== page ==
Art school in the desert

In Artists in Community International’s February 2014 saltpan visit, we introduced basic colour groups and geometric shapes then showed how artist Paul Klee used these shapes and colours to create his paintings. We took these concepts of colour and shape into creating beautiful flags to catch the wind of the desert.

This time we began by reviewing shape and colour to refresh their learning and in readiness for a new project to start the following day. Not only was the community reviewing, we too had to relearn Gujarati words for the shapes, colours and numbers.

Although there are now government-provided schools in the desert, they are not well regarded as places of educational excellence and we can see that the children struggle learning the particular characterists of each shape. Nonetheless, the children and their parents are keen to learn. It takes time and between physicalizing the shapes, and drawing them most understand them in the end.

I have loved making with concertina books with various groups this year. This simple project has many steps which can be useful for teaching and learning – such as folding a large sheet of paper into thirds, tearing the paper without using scissors, folding the concertina shape evenly, then of course the creative side of what to put on each page. These steps can be easily understood and managed in some situations, but here, they are opportunities for participants to learn new concepts and skills. (for more information about concertina books, see www.anneriggs.com)

pauna2

Before this project began with the children and parents, we had explained our ideas to Tariq using some previous examples.   I was especially keen to show him the project TWO TREES, initiated by Gali Weiss that combined artists books with learning literacy.   Our idea was that the books could be a way for the saltpan community to show some aspects of their lives. As a teacher, Tariq could see the potential in combining book and story as a creative, as well as educational, project.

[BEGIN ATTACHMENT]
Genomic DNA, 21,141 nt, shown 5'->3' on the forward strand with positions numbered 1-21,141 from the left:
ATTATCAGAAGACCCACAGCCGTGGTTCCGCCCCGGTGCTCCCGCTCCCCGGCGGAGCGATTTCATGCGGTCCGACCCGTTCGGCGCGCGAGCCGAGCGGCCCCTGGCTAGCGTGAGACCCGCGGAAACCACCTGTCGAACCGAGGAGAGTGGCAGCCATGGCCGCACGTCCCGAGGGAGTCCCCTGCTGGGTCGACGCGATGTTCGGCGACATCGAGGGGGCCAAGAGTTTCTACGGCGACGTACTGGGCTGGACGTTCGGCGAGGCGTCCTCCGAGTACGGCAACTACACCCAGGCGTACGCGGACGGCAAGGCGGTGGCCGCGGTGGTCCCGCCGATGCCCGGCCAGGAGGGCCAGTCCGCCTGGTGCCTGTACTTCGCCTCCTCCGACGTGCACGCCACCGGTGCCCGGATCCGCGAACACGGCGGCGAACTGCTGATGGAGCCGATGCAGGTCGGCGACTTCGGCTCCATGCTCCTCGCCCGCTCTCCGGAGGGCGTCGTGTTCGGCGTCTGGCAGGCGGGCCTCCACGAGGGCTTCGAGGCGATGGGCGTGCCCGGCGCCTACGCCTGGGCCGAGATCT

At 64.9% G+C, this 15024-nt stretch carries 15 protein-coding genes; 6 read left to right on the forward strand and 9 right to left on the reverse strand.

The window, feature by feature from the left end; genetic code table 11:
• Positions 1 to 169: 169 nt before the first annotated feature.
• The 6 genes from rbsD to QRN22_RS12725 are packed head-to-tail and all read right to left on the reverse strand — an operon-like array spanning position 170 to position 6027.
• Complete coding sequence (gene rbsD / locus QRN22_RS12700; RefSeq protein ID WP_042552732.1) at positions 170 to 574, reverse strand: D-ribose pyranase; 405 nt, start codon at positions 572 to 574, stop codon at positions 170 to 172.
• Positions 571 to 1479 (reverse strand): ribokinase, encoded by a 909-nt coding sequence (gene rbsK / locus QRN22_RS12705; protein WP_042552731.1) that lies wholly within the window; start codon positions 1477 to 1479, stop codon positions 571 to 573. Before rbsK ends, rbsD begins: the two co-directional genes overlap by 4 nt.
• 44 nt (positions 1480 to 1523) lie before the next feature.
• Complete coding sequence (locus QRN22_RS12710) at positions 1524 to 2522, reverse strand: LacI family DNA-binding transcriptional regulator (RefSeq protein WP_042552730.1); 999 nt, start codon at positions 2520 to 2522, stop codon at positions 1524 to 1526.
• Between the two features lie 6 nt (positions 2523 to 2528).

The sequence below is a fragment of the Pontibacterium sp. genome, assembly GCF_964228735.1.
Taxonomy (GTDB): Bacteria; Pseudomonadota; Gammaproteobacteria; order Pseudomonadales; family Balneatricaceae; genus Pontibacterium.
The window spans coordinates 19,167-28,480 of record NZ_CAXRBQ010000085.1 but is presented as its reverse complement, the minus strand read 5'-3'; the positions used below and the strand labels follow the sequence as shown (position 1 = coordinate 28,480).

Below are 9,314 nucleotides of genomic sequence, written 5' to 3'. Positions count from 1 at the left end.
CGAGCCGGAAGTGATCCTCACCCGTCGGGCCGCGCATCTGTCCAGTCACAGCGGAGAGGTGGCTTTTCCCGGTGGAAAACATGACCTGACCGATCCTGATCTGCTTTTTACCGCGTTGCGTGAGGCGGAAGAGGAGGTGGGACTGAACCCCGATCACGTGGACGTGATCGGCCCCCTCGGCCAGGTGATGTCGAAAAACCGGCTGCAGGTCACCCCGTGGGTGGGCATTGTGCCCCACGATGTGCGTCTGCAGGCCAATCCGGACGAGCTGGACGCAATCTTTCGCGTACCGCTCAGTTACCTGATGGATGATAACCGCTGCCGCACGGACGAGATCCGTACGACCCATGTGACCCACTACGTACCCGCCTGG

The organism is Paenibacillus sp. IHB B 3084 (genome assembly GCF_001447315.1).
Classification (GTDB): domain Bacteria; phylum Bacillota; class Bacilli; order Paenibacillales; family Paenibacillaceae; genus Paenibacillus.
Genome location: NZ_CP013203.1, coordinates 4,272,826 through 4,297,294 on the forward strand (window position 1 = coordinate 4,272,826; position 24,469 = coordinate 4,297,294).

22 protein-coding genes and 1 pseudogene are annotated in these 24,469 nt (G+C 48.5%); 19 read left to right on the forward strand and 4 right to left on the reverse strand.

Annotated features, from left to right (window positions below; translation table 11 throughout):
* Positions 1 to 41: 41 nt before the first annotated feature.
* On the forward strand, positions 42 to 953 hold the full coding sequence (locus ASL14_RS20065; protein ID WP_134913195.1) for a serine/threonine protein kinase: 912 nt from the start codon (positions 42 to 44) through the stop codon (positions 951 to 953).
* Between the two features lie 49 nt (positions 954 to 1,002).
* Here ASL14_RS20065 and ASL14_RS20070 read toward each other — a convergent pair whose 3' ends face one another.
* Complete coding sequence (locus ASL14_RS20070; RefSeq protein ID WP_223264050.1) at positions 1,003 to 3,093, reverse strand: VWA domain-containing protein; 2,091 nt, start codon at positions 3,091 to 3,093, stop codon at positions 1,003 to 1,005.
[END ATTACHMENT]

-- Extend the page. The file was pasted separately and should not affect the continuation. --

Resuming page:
Alex worked with the group to dramatize their day-to-day life before we put these ideas onto the page. Part of our discussion with participant before starting the books was about narrative – this happens, then this, and finally that. Their drawings were naïve in many ways, but also clear in showing the steps involved in creating salt when you had an idea of the process involved.

Their first books lacked a little pizzazz so the next day we began by first laying a wash of colour over the page before folding the book, then we added some beautiful hand crafted paper covers.   With this, the books had a life and charm.   Children and parents enjoyed making them and spent considerable time and effort on the details of their drawings. They were so immersed in their artwork that we both just sat on the bench and watched the books unfold.  

 

We also thank our many supporters, including MGIS and Desert Coursers, for providing funds to make this project possible.  Artists in Community International donate our time and some costs to the project.

2 thoughts on “Art school in the desert

  1. Nice to see your work and the nice pictures of this so peaceful area. It’s easy to understand your will to help this people. You contribute to make their reality known.
    Chantal Mantha from Montreal (Quebec) Canada… (We met at Desert Coursers first week of January. I was with my Italian friend.from Rome.)

    • thank you for your kind words Chantal and for your interest in our work with the Saltpan people. We really enjoyed meeting you at Desert Coursers – hope you continued to have an interesting time in India. We are in Nepal now, working with the brick kiln people. If you are interested, we also post onto Facebook Artists in Community International. Warm wishes to you and votre ami de Roma. Anne and Alex

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